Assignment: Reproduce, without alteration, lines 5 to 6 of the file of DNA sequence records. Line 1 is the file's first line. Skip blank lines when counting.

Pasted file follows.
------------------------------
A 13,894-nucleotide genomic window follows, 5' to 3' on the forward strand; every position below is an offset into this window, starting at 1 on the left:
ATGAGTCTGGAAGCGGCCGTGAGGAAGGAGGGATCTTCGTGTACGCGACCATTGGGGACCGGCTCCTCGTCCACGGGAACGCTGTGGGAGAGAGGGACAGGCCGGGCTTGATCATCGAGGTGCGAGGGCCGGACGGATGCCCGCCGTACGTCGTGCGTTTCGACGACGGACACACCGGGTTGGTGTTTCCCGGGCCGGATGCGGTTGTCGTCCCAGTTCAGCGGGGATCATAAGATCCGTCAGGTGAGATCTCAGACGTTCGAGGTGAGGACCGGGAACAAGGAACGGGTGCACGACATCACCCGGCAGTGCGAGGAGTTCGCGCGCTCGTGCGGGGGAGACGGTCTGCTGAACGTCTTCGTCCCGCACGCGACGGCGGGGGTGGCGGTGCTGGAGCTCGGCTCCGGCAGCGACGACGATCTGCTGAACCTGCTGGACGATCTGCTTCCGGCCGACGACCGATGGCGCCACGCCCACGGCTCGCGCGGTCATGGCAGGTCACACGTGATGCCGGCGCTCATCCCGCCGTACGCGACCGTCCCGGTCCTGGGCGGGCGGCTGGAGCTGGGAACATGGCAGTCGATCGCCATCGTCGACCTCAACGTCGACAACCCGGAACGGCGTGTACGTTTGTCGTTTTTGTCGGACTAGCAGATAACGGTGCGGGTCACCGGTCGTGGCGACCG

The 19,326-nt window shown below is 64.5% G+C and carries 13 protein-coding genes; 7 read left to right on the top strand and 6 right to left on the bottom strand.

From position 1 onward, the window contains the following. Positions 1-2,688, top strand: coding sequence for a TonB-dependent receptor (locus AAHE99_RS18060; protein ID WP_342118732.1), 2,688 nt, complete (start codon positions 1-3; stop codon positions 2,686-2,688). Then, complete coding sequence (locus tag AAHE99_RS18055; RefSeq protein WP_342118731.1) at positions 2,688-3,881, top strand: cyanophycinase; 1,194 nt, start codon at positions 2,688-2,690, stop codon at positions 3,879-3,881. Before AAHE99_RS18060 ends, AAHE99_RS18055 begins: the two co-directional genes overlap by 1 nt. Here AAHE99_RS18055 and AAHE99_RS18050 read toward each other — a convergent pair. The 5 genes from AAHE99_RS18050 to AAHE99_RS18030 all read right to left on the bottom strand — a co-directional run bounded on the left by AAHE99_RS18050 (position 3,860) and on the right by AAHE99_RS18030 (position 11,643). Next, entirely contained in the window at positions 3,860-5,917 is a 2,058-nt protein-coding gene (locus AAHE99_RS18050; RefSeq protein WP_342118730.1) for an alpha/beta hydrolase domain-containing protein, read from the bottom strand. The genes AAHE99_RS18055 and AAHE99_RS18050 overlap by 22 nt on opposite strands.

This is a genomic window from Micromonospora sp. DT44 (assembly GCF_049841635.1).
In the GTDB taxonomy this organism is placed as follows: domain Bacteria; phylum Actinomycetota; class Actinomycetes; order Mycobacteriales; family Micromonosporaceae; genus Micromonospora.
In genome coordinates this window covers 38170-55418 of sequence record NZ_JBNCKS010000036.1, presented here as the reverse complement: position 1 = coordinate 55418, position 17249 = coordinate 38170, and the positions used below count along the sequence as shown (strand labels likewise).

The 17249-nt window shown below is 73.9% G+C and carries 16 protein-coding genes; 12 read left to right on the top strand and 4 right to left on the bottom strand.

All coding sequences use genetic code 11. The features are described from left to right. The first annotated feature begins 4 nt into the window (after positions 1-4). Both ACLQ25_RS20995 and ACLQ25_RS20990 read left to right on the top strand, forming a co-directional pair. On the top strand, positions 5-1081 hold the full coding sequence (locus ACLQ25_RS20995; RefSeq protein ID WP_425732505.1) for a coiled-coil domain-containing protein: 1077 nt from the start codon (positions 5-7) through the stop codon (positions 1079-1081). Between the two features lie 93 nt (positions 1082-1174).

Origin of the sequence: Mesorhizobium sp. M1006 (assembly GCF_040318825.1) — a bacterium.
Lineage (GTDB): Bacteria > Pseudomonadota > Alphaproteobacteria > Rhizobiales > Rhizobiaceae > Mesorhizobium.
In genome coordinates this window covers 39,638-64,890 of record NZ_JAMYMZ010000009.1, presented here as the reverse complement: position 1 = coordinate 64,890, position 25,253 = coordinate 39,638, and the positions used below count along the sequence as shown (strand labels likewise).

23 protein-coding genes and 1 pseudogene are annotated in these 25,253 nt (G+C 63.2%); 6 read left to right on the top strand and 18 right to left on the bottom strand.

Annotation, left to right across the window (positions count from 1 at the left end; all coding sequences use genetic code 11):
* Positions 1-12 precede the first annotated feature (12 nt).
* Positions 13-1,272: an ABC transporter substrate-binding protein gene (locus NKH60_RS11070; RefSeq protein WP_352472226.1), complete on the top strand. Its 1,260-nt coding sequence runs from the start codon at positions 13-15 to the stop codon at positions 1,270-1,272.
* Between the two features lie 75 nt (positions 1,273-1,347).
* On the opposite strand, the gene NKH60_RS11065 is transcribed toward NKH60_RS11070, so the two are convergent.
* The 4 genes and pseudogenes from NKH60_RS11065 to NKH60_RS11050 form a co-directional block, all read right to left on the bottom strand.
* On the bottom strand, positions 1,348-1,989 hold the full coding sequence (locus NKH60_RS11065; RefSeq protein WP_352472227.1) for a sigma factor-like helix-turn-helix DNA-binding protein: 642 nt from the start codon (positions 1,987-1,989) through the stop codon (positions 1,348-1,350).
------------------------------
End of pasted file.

This is a genomic window from Micromonospora sp. DT44 (assembly GCF_049841635.1).
In the GTDB taxonomy this organism is placed as follows: domain Bacteria; phylum Actinomycetota; class Actinomycetes; order Mycobacteriales; family Micromonosporaceae; genus Micromonospora.